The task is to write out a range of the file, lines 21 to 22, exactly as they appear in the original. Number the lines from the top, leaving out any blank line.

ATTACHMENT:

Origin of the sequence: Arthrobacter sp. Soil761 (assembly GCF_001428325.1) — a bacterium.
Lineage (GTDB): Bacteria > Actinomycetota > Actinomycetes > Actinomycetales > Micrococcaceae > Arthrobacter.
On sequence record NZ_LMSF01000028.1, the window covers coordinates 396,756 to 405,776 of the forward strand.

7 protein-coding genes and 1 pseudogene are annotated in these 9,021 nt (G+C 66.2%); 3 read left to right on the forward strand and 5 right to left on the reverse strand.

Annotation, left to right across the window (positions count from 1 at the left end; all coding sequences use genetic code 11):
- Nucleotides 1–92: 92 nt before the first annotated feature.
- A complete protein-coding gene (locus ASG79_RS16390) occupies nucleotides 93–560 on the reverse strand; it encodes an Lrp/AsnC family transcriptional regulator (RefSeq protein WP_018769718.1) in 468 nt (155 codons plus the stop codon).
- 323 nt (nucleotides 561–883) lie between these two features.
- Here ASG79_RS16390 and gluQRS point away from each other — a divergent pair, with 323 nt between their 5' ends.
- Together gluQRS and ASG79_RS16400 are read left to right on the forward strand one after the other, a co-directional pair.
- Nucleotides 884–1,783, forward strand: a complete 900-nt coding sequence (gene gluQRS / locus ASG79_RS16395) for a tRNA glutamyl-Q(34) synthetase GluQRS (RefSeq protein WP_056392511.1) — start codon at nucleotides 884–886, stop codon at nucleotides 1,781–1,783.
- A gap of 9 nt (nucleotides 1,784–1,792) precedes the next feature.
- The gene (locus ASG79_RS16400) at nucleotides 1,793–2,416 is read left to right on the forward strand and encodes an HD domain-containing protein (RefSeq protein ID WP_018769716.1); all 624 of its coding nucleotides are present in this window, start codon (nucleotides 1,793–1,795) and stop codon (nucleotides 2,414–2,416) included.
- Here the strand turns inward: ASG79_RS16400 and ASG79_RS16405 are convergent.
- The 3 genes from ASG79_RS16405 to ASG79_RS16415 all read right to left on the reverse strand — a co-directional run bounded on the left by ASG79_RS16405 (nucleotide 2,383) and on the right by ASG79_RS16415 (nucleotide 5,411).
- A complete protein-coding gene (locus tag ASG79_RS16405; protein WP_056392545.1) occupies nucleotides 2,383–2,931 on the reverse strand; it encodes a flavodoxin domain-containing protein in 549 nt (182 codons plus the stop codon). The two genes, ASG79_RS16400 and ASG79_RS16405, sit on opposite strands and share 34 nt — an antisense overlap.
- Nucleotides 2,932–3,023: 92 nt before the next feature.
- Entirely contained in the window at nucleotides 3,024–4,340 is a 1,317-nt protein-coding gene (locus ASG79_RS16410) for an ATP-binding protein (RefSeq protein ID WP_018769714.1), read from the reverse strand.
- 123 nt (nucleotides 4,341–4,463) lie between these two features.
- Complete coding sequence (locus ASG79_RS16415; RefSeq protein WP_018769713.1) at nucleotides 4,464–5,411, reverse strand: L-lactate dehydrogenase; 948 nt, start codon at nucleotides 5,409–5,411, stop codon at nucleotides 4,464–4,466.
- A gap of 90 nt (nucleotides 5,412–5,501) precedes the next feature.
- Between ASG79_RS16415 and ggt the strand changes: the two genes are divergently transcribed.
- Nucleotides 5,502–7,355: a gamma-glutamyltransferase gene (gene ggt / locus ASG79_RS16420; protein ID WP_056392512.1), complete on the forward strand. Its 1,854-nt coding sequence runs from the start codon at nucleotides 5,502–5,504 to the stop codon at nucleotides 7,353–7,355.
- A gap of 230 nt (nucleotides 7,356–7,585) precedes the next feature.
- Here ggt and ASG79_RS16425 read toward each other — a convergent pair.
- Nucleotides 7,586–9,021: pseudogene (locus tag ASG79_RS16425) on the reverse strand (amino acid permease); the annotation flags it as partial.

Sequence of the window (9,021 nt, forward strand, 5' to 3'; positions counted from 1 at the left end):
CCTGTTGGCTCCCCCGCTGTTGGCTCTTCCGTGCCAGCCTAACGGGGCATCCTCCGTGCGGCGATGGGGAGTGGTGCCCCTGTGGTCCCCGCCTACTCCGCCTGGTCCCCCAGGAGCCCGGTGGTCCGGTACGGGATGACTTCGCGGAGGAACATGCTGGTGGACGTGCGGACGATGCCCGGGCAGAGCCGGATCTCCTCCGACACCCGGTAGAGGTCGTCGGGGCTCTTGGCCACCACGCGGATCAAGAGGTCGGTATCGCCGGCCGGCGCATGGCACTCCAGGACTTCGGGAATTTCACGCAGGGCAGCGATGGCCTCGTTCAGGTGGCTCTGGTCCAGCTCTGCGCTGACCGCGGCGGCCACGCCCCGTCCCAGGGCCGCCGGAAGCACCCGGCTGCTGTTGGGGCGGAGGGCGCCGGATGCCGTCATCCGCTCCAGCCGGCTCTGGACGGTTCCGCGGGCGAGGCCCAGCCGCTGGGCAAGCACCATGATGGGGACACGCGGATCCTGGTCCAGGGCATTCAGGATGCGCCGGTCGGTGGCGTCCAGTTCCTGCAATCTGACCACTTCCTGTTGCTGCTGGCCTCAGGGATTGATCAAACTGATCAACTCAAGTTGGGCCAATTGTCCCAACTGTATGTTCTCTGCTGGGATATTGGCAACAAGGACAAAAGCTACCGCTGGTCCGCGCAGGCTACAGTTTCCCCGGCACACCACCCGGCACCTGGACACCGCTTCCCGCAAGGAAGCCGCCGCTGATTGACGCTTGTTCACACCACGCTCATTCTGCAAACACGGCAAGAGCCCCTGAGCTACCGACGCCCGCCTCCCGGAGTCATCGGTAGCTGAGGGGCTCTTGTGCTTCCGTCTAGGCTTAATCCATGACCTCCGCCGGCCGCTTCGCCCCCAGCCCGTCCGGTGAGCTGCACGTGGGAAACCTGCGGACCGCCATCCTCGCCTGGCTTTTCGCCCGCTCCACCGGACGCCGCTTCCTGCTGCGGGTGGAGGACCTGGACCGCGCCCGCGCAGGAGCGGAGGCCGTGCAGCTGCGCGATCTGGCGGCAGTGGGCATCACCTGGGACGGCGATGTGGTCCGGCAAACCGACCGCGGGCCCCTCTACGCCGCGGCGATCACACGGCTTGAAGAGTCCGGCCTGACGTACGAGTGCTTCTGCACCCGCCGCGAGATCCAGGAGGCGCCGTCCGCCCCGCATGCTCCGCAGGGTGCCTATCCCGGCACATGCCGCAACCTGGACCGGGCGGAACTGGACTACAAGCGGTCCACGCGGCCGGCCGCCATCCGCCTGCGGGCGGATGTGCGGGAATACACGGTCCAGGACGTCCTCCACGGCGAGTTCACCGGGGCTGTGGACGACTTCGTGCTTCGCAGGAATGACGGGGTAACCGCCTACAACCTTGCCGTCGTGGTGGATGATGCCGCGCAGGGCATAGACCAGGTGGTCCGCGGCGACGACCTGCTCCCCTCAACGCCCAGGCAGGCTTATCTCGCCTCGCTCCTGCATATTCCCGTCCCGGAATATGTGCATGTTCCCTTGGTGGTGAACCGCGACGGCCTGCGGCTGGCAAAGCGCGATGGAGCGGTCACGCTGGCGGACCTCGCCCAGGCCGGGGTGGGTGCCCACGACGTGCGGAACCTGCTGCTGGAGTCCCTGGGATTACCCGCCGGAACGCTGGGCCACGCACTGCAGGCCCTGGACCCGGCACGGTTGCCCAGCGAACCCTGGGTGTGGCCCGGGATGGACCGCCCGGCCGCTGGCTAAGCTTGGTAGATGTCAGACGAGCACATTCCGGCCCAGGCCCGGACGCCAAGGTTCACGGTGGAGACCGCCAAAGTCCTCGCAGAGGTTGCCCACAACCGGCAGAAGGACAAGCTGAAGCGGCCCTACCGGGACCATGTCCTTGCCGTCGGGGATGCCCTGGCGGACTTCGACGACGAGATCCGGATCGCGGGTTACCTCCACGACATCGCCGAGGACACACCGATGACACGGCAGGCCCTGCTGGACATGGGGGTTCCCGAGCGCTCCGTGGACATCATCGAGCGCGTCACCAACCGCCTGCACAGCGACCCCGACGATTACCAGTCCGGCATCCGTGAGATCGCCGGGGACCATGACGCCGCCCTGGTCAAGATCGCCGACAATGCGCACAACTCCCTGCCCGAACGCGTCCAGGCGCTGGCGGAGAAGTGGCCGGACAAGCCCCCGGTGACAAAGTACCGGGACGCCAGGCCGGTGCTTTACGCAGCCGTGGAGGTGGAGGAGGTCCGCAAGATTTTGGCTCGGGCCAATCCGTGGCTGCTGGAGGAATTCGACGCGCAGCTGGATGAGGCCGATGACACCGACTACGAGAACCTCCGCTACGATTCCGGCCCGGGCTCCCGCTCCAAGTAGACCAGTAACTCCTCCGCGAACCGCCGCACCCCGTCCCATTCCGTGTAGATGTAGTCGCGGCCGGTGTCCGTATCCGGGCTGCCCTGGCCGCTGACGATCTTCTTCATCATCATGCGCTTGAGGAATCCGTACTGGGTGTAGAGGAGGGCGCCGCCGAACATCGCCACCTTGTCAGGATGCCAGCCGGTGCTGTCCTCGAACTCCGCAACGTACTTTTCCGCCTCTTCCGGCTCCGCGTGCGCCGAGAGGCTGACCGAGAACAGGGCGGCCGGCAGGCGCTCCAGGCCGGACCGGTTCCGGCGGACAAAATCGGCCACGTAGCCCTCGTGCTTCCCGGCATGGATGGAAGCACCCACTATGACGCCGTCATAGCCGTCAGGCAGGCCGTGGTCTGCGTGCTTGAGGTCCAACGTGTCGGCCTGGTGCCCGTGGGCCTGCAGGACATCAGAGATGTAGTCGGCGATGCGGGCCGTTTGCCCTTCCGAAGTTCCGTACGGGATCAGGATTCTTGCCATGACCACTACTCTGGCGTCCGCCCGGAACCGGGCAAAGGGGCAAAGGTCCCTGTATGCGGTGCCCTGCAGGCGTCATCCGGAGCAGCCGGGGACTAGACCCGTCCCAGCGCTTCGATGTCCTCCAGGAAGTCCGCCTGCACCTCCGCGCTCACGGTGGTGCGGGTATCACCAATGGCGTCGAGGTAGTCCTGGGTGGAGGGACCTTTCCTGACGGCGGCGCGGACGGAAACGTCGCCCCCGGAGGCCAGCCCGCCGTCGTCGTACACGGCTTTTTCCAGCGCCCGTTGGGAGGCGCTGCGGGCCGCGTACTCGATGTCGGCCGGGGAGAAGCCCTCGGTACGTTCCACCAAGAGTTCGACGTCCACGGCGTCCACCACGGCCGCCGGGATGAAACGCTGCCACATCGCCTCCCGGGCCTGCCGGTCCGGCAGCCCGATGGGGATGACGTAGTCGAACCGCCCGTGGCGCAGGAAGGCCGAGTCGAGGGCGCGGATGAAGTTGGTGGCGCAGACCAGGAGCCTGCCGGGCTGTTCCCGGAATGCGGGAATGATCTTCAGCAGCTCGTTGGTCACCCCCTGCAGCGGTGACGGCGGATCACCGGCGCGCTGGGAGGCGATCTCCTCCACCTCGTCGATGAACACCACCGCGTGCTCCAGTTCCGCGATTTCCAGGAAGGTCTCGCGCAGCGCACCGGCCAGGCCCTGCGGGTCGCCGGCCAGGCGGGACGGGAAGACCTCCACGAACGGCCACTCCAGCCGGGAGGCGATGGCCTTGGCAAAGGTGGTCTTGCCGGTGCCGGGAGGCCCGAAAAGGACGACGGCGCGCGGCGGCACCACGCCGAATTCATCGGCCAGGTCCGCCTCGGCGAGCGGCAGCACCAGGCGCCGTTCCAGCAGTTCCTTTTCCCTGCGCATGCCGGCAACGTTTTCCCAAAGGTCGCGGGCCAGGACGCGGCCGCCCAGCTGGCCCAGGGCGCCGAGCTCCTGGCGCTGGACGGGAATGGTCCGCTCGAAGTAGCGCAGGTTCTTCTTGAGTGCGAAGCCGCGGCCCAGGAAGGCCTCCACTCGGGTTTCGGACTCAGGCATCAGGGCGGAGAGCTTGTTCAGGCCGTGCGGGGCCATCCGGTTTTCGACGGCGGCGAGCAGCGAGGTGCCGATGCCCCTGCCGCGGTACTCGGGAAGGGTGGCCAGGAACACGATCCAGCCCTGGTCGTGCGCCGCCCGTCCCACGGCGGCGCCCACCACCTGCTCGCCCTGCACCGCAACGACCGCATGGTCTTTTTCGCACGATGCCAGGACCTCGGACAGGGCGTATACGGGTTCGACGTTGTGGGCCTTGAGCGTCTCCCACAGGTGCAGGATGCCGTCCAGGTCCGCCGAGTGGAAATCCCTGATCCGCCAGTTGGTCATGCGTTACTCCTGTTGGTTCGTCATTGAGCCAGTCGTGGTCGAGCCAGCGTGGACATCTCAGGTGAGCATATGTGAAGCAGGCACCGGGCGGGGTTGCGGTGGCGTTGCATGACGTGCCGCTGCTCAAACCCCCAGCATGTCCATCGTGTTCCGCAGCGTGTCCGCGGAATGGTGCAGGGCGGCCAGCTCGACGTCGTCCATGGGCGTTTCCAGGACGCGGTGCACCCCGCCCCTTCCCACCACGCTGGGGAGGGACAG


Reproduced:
- A gap of 90 nt (nucleotides 5,412–5,501) precedes the next feature.
- Between ASG79_RS16415 and ggt the strand changes: the two genes are divergently transcribed.